Robotic AstronomyView this Special Issue
Astrobiology with Robotic Telescopes at CAB
The key objectives of RTRCAB are the identification of new exoplanets and especially the characterization of the known exoplanets by observing photometric and systematic monitoring of their transits. These telescopes, equipped with advanced technology, optimized control programs, and optical and technical characteristics adequate for this purpose, are ideal to make the observations that are required to carry out these programs. The achievement of these goals is ensured by the existence of three separated geographical stations. In this sense, there are several planned missions that have the same objectives among their scientific goals, like Kepler, CoRoT, GAIA, and PLATO.
Robotic telescopes are new tools that are changing many aspects of the way we do astronomy. The use of this type of telescope has been quickly adopted in some of the most prolific fields of this science, including searches for exoplanets, see Figure 1. In this particular field, robotic telescopes have demonstrated an efficiency and agility that would hardly have been obtained with conventional telescopes.
Robotic telescopes are mostly destined to study nearby and brilliant objects but are perfect to support experiments that require constant monitoring of the sky. Also, robotic telescopes are very useful in routine observations that do not require an operator and for which a great amount of data is generated but can be reduced and analyzed automatically.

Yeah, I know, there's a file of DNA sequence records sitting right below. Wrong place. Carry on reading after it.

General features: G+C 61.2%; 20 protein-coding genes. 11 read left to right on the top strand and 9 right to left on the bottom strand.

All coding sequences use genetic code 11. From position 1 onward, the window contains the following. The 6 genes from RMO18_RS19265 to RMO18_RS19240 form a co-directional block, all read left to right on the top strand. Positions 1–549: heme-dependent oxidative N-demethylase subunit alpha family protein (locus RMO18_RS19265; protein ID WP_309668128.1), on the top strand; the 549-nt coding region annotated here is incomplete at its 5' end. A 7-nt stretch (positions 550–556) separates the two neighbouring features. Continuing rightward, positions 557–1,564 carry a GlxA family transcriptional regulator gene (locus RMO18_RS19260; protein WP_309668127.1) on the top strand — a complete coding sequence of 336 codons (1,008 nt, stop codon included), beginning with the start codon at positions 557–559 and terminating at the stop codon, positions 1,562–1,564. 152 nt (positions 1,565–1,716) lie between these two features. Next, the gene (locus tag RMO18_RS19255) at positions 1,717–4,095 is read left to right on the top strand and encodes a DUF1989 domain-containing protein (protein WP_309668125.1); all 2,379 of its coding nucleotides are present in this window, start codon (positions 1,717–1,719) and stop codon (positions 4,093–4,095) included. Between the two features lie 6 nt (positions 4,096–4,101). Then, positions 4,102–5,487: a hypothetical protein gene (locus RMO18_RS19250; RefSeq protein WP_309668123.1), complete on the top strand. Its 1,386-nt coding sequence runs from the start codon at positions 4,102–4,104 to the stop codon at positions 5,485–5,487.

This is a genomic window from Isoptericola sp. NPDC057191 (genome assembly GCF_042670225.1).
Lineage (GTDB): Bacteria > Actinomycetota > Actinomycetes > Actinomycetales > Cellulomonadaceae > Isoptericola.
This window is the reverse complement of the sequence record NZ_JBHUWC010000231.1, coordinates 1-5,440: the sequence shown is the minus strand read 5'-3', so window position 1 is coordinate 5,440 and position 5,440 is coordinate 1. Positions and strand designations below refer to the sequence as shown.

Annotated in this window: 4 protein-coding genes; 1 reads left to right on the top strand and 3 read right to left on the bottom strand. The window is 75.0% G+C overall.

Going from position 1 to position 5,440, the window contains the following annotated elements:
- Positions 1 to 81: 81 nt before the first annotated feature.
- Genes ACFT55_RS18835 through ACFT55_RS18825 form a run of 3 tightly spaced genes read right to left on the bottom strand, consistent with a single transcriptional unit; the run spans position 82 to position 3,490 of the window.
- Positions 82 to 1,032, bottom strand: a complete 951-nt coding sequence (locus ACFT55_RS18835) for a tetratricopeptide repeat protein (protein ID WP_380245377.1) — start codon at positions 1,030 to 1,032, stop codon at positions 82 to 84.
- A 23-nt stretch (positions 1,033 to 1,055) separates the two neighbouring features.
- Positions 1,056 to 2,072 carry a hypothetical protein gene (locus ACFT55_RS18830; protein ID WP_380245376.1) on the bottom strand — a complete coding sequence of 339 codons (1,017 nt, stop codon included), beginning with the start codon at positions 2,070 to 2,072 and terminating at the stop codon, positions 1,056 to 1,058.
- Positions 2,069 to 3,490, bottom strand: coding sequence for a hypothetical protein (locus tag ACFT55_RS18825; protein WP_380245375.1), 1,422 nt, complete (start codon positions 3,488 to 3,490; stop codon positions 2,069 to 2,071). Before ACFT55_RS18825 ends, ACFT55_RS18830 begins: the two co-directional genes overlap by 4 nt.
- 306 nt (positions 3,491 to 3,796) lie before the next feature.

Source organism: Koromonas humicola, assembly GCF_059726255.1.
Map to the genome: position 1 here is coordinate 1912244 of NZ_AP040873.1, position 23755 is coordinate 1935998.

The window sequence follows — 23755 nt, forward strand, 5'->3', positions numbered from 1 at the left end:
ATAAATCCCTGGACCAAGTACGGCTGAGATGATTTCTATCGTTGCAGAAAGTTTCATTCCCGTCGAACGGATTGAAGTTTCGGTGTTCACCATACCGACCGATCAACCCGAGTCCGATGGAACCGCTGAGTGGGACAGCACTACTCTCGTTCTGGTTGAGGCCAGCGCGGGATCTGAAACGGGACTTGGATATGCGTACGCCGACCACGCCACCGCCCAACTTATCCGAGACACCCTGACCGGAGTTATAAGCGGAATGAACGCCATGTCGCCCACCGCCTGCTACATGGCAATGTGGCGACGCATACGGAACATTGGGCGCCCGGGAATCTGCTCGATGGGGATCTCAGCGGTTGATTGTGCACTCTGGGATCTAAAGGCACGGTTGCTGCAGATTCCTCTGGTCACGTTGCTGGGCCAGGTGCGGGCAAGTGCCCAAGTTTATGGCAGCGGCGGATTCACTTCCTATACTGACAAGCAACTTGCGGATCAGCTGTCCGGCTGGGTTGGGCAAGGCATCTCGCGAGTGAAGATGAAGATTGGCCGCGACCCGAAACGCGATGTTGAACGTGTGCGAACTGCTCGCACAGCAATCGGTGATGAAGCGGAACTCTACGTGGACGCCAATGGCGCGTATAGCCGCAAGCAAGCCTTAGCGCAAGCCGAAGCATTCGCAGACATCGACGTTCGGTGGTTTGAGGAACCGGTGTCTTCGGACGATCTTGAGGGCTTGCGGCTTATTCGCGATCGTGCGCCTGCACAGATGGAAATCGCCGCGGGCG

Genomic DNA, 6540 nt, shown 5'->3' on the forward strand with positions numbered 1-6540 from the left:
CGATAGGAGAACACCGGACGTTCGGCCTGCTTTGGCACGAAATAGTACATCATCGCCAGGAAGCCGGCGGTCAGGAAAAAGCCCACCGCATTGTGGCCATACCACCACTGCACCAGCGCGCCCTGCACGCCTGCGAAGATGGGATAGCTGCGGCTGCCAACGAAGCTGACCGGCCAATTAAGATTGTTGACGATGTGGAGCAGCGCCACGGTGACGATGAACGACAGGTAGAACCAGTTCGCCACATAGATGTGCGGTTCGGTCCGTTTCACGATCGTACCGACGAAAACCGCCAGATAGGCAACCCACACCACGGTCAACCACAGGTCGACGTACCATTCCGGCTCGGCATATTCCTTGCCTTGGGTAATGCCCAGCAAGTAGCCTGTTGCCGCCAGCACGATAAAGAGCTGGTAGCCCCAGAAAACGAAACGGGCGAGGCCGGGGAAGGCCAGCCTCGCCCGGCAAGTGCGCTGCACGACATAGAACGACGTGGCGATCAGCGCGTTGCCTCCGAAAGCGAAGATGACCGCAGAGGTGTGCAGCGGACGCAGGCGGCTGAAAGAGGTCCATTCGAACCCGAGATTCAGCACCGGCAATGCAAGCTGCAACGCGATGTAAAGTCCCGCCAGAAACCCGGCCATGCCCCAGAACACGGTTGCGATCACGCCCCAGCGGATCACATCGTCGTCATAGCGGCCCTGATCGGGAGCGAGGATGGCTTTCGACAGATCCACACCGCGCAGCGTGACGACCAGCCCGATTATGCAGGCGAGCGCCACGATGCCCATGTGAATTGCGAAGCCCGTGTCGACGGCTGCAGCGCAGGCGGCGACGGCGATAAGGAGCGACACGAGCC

In addition to the typical scientific uses, robotic telescopes are being used as fundamental pieces in the practical education of astronomy. Numerous institutes and museums have begun to develop their own robotic telescopes to bring astronomy into the classroom, as a way to understand the Universe that surrounds us. By establishing collaborations between institutes in different countries observations can be made in the classroom without a change in school schedules, which has an enormous benefit to the education community.
2. Science with Robotic Telescopes
The study of exoplanets is in the vanguard of the present investigation of astrophysics and is of great interest to the field of astrobiology. The method of transit detection is based on obtaining differential photometry to detect changes in the light curves of stars [1, 2]. For this type of study a great amount of observation time is required.
Robotic telescopes are very useful for discovering new bodies in the Solar System or tracking already discovered objects, in particular near Earth objects (NEOs) [3, 4], see Figure 2. The study of NEOs is fundamental to increasing our understanding of the rates of impacts on planets, something clearly linked to the origin and the evolution of life.
The study of stars similar to the Sun is also important (particularly in terms of astrobiological implications) and has benefited from the use of these telescopes. A study that covers a wide range of star ages and metallicities can provide data that allow us to determine their zones of habitability. Photometric analysis of these stars will connect the microvariability with the chromospheric and magnetic activities of our star.